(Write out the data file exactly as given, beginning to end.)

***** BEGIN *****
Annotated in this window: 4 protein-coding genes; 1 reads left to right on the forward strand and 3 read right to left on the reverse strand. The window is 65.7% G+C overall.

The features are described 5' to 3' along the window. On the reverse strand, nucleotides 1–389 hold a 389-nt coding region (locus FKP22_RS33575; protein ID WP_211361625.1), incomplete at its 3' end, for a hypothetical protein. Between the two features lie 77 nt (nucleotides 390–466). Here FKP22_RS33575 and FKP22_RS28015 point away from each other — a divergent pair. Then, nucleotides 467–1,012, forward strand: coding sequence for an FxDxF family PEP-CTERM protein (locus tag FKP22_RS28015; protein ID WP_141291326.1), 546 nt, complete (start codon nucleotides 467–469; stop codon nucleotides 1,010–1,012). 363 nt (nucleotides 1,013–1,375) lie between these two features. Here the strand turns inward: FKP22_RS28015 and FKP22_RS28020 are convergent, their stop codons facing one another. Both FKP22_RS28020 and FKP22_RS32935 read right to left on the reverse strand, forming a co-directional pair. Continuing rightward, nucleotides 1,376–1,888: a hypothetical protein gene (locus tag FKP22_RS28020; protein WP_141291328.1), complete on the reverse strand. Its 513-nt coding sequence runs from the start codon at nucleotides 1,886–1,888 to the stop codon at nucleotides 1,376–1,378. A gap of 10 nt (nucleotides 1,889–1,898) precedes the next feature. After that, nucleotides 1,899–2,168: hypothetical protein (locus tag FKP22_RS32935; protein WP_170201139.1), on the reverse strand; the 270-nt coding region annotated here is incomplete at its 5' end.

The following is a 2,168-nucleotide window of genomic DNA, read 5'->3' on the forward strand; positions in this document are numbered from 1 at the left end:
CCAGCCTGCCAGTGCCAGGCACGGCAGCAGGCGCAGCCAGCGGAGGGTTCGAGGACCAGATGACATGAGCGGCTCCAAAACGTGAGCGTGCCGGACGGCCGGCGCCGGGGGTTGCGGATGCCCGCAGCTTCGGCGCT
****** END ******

Annotated in this window: 4 protein-coding genes; 1 reads left to right on the forward strand and 3 read right to left on the reverse strand. The window is 65.7% G+C overall.

The features are described 5' to 3' along the window. On the reverse strand, nucleotides 1–389 hold a 389-nt coding region (locus FKP22_RS33575; protein ID WP_211361625.1), incomplete at its 3' end, for a hypothetical protein. Between the two features lie 77 nt (nucleotides 390–466). Here FKP22_RS33575 and FKP22_RS28015 point away from each other — a divergent pair. Then, nucleotides 467–1,012, forward strand: coding sequence for an FxDxF family PEP-CTERM protein (locus tag FKP22_RS28015; protein ID WP_141291326.1), 546 nt, complete (start codon nucleotides 467–469; stop codon nucleotides 1,010–1,012). 363 nt (nucleotides 1,013–1,375) lie between these two features. Here the strand turns inward: FKP22_RS28015 and FKP22_RS28020 are convergent, their stop codons facing one another. Both FKP22_RS28020 and FKP22_RS32935 read right to left on the reverse strand, forming a co-directional pair. Continuing rightward, nucleotides 1,376–1,888: a hypothetical protein gene (locus tag FKP22_RS28020; protein WP_141291328.1), complete on the reverse strand. Its 513-nt coding sequence runs from the start codon at nucleotides 1,886–1,888 to the stop codon at nucleotides 1,376–1,378. A gap of 10 nt (nucleotides 1,889–1,898) precedes the next feature. After that, nucleotides 1,899–2,168: hypothetical protein (locus tag FKP22_RS32935; protein WP_170201139.1), on the reverse strand; the 270-nt coding region annotated here is incomplete at its 5' end.

The following is a 2,168-nucleotide window of genomic DNA, read 5'->3' on the forward strand; positions in this document are numbered from 1 at the left end:
CCAGCCTGCCAGTGCCAGGCACGGCAGCAGGCGCAGCCAGCGGAGGGTTCGAGGACCAGATGACATGAGCGGCTCCAAAACGTGAGCGTGCCGGACGGCCGGCGCCGGGGGTTGCGGATGCCCGCAGCTTCGGCGCT